Lawmakers have a day to find devils in budget details
05/25/2010 08:09 AM
Democrats and Republicans on the House appropriations and revenue committee will have to comb through a several-inch thick state budget document in a matter of hours on Tuesday before voting on whether to send it to the House floor.
“That’s the part that scares me,” Rep. Bill Farmer, R-Lexington, told cn|2 Politics. “I’d rather know what’s in it than have (the press) call me and say, hey what’s this on page 463.”
Farmer sent a note to the House Republican leader, Rep. Jeff Hoover of Jamestown, earlier this month asking him to urge the House Democratic majority leaders to allow all lawmakers more time to review the budget bill before votes. After all, lawmakers have been working on the budget since February, should have passed one by the end of the regular session April 15 and have been working on a compromise version over the last few weeks.
As of late Monday, however, even members of the House Democratic majority only had been briefed on the highlights and hadn’t seen the details. The full 100-member House must vote on the budget by Wednesday in order for the General Assembly to wrap-up this special session in a minimum of five days.
Rep. Harry Moberly, D-Richmond and the former budget committee chairman, said he has assumed the proposal House leaders will unveil is similar to a version Gov. Steve Beshear announced to the press on May 12 — one that spares some agencies from 4.5 percent cuts, such as corrections and Medicaid.
Moberly, who as budget chairman often had to explain the details of proposed spending plans to his colleagues hours before a vote because the ink still was drying on the bill, said he “probably” will vote for the legislation.
“We have to have a budget, but I’d like to hear the details before I see the final judgment on how I would vote,” he said.
Specifically, he said he’s concerned about the proposal in Beshear’s suggested budget that keeps the two extra school days the House’s original plan announced in March would have cut. One of those days will be paid for through state funds. School districts must pick up the tab of the second day.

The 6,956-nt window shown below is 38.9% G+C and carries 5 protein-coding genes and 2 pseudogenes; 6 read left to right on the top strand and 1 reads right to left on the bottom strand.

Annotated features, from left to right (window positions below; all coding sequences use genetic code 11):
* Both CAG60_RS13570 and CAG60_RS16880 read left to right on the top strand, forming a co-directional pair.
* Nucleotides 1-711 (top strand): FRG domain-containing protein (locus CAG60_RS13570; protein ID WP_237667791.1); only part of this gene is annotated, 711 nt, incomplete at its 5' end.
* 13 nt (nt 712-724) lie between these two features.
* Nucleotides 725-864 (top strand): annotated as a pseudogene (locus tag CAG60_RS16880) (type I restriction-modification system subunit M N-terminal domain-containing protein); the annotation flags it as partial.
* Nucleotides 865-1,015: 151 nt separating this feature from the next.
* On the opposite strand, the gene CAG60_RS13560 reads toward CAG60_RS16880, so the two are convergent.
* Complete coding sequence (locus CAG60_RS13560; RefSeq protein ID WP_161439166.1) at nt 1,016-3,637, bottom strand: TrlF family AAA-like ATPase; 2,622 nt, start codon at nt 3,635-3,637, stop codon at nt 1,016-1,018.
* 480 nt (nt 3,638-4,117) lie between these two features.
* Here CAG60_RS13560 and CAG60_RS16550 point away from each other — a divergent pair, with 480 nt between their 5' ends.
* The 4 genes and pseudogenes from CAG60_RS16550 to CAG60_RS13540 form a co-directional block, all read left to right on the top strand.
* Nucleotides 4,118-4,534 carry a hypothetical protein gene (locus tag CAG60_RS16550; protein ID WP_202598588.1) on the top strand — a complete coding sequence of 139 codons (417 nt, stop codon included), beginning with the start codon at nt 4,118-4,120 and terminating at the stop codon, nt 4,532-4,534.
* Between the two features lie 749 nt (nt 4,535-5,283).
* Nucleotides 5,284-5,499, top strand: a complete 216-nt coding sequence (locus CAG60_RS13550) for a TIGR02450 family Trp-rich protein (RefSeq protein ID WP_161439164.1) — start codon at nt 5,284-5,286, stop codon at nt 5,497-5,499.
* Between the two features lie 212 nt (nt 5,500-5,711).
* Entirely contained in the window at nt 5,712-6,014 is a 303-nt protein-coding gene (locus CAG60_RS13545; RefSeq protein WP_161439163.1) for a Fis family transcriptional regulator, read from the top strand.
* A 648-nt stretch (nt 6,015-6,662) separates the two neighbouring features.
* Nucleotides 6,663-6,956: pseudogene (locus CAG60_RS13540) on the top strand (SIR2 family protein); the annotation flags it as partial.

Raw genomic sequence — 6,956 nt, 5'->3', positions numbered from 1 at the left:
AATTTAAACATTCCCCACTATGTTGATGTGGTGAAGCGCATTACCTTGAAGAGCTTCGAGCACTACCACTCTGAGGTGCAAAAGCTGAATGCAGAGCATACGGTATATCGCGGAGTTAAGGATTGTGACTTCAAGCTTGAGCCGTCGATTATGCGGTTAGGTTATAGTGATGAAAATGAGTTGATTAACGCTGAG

“I don’t like that,” Moberly said. “I don’t thik the districts can afford that, and I think that’s just going to cause more pink slips” in school districts.
It’s an unfunded mandate, said Rep. Mike Harmon, R-Danville.
“That’s a huge concern to a lot of people I’ve talked to,” Harmon said.
Rep. Derrick Graham, D-Frankfort, said he’s most interested in seeing the provisions regarding state employees and language that would allow the governor to furlough state employees — mandated unpaid leave — to save money. He said he hopes higher-paid political appointees will be first to be furloughed.
“And I want to make sure furloughs are the last alternative the governor has to take before layoffs,” he said. “We don’t want layoffs to occur, period. And furloughs should be the last resort.”
Rep. Jamie Comer, R-Tompkinsville, said based on a summary lawmakers received of what Beshear proposed this month, he thinks it’s in line with what Republican lawmakers wanted to see earlier this year. Chief among those priorities in this political year of anti-debt sentiment among voters was including fewer construction projects and, thus, less bonding that would increase the amount Kentucky would borrow.
“I want to see the level of debt and whether K-12 is spared any unnecessary cuts,” Comer said.
Comer, a member of the appropriations and revenue committee, will be among the first group of lawmakers to find out as they receive their briefing and the bill at Tuesday’s 10 a.m. committee meeting.
- Ryan Alessi
Below the Fold
Gov. Matt Bevin plays prominent speaking role at first Trump "USA Thank You Tour" event in Cincinnati
Senate Republicans look to finally be able to pass legislation which was stymied by House Democrats in past years
Subscribe and get the latest political intelligence delivered to your inbox.